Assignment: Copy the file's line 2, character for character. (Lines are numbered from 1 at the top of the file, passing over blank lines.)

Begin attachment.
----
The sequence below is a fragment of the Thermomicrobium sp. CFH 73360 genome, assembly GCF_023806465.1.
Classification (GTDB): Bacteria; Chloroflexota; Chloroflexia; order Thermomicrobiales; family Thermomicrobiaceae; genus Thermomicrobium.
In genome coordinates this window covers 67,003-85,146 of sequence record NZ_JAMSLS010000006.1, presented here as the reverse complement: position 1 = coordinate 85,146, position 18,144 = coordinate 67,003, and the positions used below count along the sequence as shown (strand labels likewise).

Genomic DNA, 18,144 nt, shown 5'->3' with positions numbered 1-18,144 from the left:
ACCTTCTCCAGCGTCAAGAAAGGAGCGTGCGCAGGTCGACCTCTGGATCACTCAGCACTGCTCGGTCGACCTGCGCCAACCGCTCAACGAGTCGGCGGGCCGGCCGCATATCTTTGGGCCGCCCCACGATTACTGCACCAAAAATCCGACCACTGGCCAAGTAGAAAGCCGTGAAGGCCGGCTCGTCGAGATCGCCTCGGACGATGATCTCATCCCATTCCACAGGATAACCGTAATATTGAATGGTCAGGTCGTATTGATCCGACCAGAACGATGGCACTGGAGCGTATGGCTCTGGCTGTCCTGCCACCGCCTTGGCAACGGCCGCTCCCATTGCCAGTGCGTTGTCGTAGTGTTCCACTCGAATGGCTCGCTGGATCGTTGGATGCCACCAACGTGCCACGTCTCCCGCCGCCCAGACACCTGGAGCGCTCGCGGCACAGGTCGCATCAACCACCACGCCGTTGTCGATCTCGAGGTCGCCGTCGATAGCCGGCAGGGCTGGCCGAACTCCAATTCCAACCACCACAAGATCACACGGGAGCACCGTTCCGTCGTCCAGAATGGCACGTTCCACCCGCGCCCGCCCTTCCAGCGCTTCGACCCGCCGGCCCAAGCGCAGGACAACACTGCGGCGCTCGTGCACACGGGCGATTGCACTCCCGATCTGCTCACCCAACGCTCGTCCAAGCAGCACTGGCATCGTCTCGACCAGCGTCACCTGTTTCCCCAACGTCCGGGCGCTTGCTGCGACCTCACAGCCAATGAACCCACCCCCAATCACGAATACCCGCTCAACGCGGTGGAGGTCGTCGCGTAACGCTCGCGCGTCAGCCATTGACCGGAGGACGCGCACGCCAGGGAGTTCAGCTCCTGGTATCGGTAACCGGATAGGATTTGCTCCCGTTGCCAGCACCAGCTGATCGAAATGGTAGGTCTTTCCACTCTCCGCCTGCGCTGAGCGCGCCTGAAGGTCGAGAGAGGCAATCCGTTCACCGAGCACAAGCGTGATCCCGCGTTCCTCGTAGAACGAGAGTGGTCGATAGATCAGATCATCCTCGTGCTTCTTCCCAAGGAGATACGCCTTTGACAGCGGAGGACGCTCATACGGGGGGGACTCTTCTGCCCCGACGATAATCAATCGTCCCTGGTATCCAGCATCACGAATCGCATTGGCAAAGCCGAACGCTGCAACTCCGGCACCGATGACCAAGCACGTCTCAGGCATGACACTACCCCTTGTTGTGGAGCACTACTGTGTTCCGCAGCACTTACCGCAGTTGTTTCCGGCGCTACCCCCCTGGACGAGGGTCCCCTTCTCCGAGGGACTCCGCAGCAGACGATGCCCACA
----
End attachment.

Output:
Classification (GTDB): Bacteria; Chloroflexota; Chloroflexia; order Thermomicrobiales; family Thermomicrobiaceae; genus Thermomicrobium.